More stolen data

Standford University is the latest large organisation to be involved in unintentional leaking of personal data. A laptop was stolen that contained the personal details of 62,000 former and current employees. The data included:-

  • Name, gender, date of birth
  • Social Security number
  • Salary, business title, office location, office phone number, and e-mail address while employed by Stanford
  • Home address and phone number while employed by Stanford
  • Stanford ID card number and Stanford employee number

Oh dear!!! With all of that data identity theft is very, very easy.

Stanford seems to be reacting in a very professional and open manner, which is good. The reason for my post is about data encryption. Over the years while working for corporations I have been involved in many discussions around handling of sensitive data and the issue of using encryption boils down to a couple of major topics.

Firstly encryption tools can difficult for the average computer user to use. Second once encrypted movement of the data is made difficult (I know that’s that point) which makes ongoing use of the data by people who need access problematic.

The first reason is solvable via training but still if you don’t use the encryption tools regularly issues still pop up, and they will late on a Sunday night before an important presentation the next day. That’s Murphy for you.

The second issue is more difficult. Person A needs to send data to Person B so it is encrypted using regular public key technology, nice and simple if only Person B needs to use the data. But what happens when more people need to access the data? Well Person A needs to re-encrypt with all of the require public keys. It is this step where things get nasty. If Person A is in another organisation on the other side of the world, in outsourcing not uncommon, it could take time. So Person B decrypts the file and shares it unencrypted, so that business can be done. Yes they could re-encrypt it but in most organisations this does not happen. Not to mention what happens when either person leaves their respective organisations.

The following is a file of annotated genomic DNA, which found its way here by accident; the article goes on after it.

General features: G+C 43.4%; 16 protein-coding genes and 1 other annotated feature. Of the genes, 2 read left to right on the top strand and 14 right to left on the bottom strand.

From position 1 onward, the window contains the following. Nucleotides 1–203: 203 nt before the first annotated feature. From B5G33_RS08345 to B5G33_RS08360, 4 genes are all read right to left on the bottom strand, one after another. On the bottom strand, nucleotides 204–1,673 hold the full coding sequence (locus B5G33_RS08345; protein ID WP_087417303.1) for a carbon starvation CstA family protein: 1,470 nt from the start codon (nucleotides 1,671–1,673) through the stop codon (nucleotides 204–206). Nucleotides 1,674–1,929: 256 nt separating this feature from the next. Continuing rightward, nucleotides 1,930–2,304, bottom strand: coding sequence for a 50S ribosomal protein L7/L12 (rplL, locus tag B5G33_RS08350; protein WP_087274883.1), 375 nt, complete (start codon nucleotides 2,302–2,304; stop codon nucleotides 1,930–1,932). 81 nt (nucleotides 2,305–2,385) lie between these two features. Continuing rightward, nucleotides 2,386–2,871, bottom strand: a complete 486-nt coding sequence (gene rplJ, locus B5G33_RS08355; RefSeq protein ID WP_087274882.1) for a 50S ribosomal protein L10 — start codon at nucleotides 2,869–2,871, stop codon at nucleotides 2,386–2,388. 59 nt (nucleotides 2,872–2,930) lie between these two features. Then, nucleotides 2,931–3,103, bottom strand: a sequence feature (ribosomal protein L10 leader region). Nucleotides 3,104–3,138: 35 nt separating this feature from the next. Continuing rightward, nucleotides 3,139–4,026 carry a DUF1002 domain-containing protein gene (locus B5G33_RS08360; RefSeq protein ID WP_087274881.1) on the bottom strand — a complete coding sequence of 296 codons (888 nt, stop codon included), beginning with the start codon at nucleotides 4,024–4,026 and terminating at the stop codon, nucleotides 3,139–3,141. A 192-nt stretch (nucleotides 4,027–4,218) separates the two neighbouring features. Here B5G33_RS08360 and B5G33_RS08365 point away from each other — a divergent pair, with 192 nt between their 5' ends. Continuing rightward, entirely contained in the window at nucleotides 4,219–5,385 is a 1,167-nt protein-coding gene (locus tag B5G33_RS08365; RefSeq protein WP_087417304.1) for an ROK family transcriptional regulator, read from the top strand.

As we move into a world of mashups, open APIs and other Enterprise 2.0 goodness security is going to be even more important and complex!

4 thoughts on “More stolen data

  1. Michael, this raises an interesting point that security DOES indeed need to extend outside of corporate boundaries and retain some sense of ease-of-use.

    Within the Enterprise 2.0 world we refer to an initiative called ‘Content Centric Security’ which quite simply is a leverage of Information Rights Management technology. This applies a policy (or as it’s been known – electronic Glad-Wrap/Cling-Film) around information and with the support of identity management solutions, can apply rights against information whether it exists inside or outside of the firewall.

    Where a laptop is stolen/lost/left-at-the-airport or whatever excuse the next organisation uses to explain the accidental loss of information – the owner can simply and easily revoke rights against the lost information and it will remain encrypted and inaccessible. This technology can be applied to information within the entire mobile-access space including Blackberries, Laptops, Smart-Phones etc. etc. etc.

  2. A massive challenge in any organisation today is how to control the flow of information. Not to long ago it was acceptable to simply remove a 3.5inch floppy drive from the desktop PC in an organisation. This provided reasonable protection from removing confidential information or intellectual property from a company. Then came the explosion of new technologies, we now have USB sticks, mobile phones that can act as mass storage, even digital cameras. And that covers just the physical solutions, what about on line storage such as goggle and many others. Then if that is not enough you have social networking and its implications for data leakage. Many technologies exists today to assist an organisation lock down a PC or employee laptop but the question needs to be asked should the information have even got there in the first place.